How the Free Press Distorts Reality
For every dollar paid in income taxes by 60% of the population, the other 40% pays $19.00. This is tax fairness?
The USA Today’s editorial Tax Rhetoric vs. Reality (April 17, 2009) is the perfect example of the many ways our so-called free press distorts accurate reporting by burying details, through exaggeration, and by omitting what should be said. To report the average tax rate as 9.1% of income (.091) suggests that the tea-tax demonstrators are misguided and biased. This smells like the average as explained in graduate statistics courses: that a man with his head in the oven and his feet in the freezer is comfortable, – on the average. The USA Today is clearly not free to deal with tax fairness on the average, nor to give credit to millions of Americans who demonstrate that our government, including both parties, do not represent our views on the average.
While one out of ten dollars in income taxes is implied as fair, shortly thereafter the editor revises this low tax rate upward to include all combined federal taxes to 20.7%. As an across the board average, this is one of every five dollars going to the federal government. To expand upon this fairness, in California with a state income tax of almost 10%, the total in federal and state tax is now 30%. That is three in every ten dollars in California, and not a penny has been spent yet on food, clothes, housing, transportation, or cell phones.
If three in every ten dollars in federal and state taxes is not an issue of concern, but simply amounts to Tax Rhetoric, the editorial writer is living in Wonderland, certainly not in California. By simply waving a magic wand, the writer’s lead-in 30% in federal income taxes actually becomes 30% of taxes somewhere. Is this not an outrage? In the writer’s perverted mind it is not an outrage because this editor and journalist is simply in the tank with Obama and friends. Welcome to the cult in a crisis.
While income taxes account for half of the revenue collected by the federal government, a portion of these taxes are paid by individuals, while the balance is paid by private businesses and corporations. Individuals who actually file and pay income taxes know full well what they pay. Businesses and corporations actually do not pay taxes, but imbed their taxes in the cost of merchandise, services or benefits sold to customers. Consequently business taxes are a hidden tax on individuals which increase the cost of goods and services for all who deal with these businesses. A tax on a cow or a farmer simply increases the cost of milk, cream, beef, leather and glue, and most of the consuming public pays little attention to these hidden costs, which they pay directly through price increases.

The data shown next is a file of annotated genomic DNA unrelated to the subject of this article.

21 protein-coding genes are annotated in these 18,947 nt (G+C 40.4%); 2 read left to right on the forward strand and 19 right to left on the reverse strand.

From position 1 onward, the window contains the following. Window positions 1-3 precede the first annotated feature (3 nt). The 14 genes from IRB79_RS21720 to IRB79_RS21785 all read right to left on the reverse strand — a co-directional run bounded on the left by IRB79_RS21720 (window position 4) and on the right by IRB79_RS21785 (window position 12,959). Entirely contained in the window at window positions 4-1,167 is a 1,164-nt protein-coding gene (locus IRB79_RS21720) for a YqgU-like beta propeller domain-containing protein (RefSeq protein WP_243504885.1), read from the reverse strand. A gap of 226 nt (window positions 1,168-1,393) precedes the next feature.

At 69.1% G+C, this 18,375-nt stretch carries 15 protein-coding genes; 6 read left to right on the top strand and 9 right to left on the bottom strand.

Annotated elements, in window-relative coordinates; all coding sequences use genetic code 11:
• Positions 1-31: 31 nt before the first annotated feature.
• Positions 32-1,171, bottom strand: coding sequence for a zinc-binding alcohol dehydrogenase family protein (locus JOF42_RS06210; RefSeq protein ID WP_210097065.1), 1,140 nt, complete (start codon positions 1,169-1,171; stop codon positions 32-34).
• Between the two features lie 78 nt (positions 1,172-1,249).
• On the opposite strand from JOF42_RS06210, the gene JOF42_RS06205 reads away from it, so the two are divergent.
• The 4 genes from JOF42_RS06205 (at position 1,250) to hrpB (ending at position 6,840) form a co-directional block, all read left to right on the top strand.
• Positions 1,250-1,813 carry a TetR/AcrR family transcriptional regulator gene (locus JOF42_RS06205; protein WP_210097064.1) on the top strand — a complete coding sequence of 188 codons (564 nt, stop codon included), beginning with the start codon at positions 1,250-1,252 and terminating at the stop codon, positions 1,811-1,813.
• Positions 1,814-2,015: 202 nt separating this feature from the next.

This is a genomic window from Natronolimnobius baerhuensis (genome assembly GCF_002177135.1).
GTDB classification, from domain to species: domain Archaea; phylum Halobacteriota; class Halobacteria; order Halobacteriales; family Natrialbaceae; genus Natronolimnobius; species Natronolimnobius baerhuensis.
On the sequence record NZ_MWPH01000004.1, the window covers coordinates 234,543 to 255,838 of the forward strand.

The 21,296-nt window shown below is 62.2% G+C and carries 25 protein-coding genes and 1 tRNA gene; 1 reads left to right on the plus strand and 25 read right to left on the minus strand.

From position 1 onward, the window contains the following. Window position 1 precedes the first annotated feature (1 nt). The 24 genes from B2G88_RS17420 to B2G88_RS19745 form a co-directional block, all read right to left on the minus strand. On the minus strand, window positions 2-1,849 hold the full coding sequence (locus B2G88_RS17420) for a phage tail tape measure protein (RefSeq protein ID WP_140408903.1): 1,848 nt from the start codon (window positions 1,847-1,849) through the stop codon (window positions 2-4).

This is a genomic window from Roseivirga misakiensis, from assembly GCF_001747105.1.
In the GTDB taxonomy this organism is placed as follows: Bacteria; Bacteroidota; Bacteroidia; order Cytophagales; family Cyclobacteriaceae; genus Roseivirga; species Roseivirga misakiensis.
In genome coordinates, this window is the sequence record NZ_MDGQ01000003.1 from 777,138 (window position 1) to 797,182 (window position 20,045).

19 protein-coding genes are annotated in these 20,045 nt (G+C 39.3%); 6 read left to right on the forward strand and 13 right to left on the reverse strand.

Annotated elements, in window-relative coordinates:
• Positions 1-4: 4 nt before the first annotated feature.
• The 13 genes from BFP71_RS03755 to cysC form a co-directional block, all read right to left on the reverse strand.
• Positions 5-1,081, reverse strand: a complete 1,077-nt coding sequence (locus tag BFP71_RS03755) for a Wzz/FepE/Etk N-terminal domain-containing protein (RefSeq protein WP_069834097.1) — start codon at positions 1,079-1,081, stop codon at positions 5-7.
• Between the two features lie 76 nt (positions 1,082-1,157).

In the final analysis all taxes paid on tax day are paid for by individuals through a combination of (1) individual income taxes and (2) hidden taxes on what one purchases throughout the year.
The following visual, Table 1, is offered for contrast using the same average technique as that applied by the editorial writer. Unlike a 9.1% income tax across the board, the taxpayers in the tenth decile (D10), those paying the most in taxes, actually pay 63% of all income taxes. This leaves only 37% of the taxes to be paid by the remaining 90% of those paying taxes. The taxes shown for the other nine groups are averaged, and show nine bars of about 4% tax each. Those with working brain cells recognize this as complete nonsense.
The only group displayed accurately in Table 1 is D10, while all the others represent graphic distortion through using the average, a mean calculated across all the other groups.
Even this distortion is seriously misleading as it suggests that the lowest groups, D1, D2, and D3 actually pay income taxes. Transposing the entire bar graph to represent tax reality is shown in Table 2 as published by the Congressional Budget Office.